Alan Duval (Publisher)

Serving Serious Entrepreneurs Worldwide

• Corporate Strategic Planning • Business Plans • Venture Capital • Evaluation and Due Diligences • Dept Financing • Equity Financing • Asset Financing • Property Finance • Real Estate Financing

Our well developed relationships with Private Angel Investors, Venture Capital Firms, Merger and Acquisition Professionals, Companies looking for Joint Ventures and highly qualified Intermediaries offer businesses and entrepreneurs the ability to quickly find capital for their business development and financing needs. Skyprops has developed Partnerships with accredited offshore, national and International commercial investors and investment banking firms, who will commit to lending to accredited entrepreneurs. Together with our partners we strive to embrace all our clients to achieve par excellence results for their business.

www.skyp ro p alan @skyp ro p

Swingtime issue 11 in association with TIMESONLINE of London

Editorial 7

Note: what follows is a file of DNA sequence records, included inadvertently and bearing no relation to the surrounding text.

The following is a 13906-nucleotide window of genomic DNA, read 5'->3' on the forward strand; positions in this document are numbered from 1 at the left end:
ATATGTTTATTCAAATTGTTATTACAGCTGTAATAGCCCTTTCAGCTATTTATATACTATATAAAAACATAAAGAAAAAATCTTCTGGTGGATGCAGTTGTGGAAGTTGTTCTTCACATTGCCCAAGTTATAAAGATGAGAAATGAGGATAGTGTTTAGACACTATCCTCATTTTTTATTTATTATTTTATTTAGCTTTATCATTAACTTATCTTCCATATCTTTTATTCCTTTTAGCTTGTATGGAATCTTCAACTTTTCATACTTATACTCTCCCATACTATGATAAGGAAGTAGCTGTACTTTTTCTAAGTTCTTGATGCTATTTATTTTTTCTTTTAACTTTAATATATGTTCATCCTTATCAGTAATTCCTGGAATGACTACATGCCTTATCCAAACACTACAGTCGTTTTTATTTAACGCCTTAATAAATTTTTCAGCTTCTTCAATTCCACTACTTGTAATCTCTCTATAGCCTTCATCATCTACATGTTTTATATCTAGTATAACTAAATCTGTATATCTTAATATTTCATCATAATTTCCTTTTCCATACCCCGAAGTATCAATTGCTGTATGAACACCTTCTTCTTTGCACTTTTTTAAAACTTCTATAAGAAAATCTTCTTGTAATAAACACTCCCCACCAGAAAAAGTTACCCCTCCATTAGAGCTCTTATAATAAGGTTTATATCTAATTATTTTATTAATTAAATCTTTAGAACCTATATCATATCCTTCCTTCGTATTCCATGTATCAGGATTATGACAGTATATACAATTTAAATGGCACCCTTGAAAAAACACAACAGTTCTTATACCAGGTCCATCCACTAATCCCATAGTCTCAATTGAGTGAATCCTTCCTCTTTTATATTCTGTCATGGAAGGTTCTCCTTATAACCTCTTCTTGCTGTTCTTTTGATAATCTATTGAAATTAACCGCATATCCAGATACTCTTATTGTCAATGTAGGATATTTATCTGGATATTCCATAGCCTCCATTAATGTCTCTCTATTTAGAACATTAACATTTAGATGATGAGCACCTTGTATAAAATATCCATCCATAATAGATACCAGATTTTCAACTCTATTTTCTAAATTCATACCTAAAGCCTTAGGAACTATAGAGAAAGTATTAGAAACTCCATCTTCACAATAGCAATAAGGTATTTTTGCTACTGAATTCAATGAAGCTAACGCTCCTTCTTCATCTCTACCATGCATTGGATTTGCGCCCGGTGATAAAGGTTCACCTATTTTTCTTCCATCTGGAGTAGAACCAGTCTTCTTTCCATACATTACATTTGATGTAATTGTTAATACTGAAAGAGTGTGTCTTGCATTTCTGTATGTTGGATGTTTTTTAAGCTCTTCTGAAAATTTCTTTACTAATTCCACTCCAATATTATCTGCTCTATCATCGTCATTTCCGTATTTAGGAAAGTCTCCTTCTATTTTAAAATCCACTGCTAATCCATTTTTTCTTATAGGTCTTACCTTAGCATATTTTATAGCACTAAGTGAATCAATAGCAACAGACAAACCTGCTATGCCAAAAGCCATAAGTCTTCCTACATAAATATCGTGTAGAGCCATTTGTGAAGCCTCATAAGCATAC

A letter from the Editor Hitting the sweet spot and observing a golf ball’s bold flight into an expansive landscape is a symphony of movement and intent. With the very same excitement evoked by a beautiful swing, Swingtime is pleased to confirm its expansion into Europe with the establishment of offices in Zurich, Switzerland. The first Mauritian golf magazine is solidifying its presence and brand internationally, furthering a unique perspective of business and golf to the world. A contingent of Swingtime recently visited Switzerland, where golfers from Team Swingtime (including winners of the 2nd Swingtime Corporate Golf Challenge: Luc Bax de Keating and Jeremy Mamet as well as Swingtime Adopt-A-Golfers: Mourad Bundhoo and Jayesh Choony) competed in the First Bern Golf Trophy held by the Swiss Invest Group. Team Swingtime’s performance was phenomenal, with our very own Adopted golfer Mourad Bundhoo declared as winner of the event. During our visit we met some very interesting personalities, all leaders in their respective fields, from the culinary industry to business leaders and engineer-club fitters. These fascinating conversations will be showcased in our coming issues. See our exclusive interview with Master Chef and Amateur Golfer Mr. André Jaeger on page 48 where we gain insight into one of the highest ranking gastronomic restaurants in Switzerland. As Swingtime made new friends, meeting people from all around the world in the sophisticated and cosmopolitan country of Switzerland, I was very grateful to observe the efficacy and strength golf imbues in building bridges that transcend language, culture, age and social stratification. Playing golf goes beyond just making friends at your local club; it is a global family with shared values positing the very best of the human spirit. It is an exceptional philosophy to extol and it is incredibly enlightening to see in individuals who have achieved much, yet remain humble and sincere. Humbleness and sincerity can be seen a mile away in a ‘true’ golfer. And these qualities are maybe seen more often in the amateur golfer if we care to look. I know without a doubt, no matter where in the world one may go, where there are ‘true’ golfers, you are among friends and family, even if you speak another language ! It is with great gratitude that I thank Ruth Linder, André Jaeger (Die Fischerzunft), Roland and Brigitte Häusermann (Il Primo and Strauss Restaurant), Kurt Schöri (Swiss Invest Group), Dorli Wittwer (Banker - Zuercher Kantonal Bank), Andreas Spiekierhoff, Ralph Gurtner, Franco Cavegn, the staff at Golf Club Schloss Goldenberg in Zurich and the staff at Golf Park Moosee in Bern. Have a great round.